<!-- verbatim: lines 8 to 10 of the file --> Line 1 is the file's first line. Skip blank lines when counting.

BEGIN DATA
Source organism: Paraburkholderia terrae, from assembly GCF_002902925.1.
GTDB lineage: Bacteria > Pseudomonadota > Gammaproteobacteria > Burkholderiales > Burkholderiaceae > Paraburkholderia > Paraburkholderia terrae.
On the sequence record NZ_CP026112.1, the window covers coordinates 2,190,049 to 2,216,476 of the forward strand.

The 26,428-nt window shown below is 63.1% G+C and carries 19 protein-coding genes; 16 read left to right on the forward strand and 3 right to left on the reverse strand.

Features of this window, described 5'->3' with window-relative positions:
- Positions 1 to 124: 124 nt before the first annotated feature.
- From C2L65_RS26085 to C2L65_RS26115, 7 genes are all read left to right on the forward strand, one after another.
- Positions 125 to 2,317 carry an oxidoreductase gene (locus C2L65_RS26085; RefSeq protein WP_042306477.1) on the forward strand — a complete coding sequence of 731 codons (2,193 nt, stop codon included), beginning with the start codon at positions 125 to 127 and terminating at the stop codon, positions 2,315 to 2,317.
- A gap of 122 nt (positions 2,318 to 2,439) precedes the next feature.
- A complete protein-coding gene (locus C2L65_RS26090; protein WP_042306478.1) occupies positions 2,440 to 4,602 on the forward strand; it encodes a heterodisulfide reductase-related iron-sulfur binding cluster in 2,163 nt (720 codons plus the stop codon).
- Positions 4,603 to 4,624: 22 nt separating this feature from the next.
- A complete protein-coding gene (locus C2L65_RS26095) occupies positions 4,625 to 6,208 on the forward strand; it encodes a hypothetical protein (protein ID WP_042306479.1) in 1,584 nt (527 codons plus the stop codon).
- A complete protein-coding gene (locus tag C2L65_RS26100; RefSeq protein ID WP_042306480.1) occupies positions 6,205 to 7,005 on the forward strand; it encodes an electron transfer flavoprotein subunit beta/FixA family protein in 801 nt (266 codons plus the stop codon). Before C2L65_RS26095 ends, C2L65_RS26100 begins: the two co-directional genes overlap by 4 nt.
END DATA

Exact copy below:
- Positions 125 to 2,317 carry an oxidoreductase gene (locus C2L65_RS26085; RefSeq protein WP_042306477.1) on the forward strand — a complete coding sequence of 731 codons (2,193 nt, stop codon included), beginning with the start codon at positions 125 to 127 and terminating at the stop codon, positions 2,315 to 2,317.
- A gap of 122 nt (positions 2,318 to 2,439) precedes the next feature.
- A complete protein-coding gene (locus C2L65_RS26090; protein WP_042306478.1) occupies positions 2,440 to 4,602 on the forward strand; it encodes a heterodisulfide reductase-related iron-sulfur binding cluster in 2,163 nt (720 codons plus the stop codon).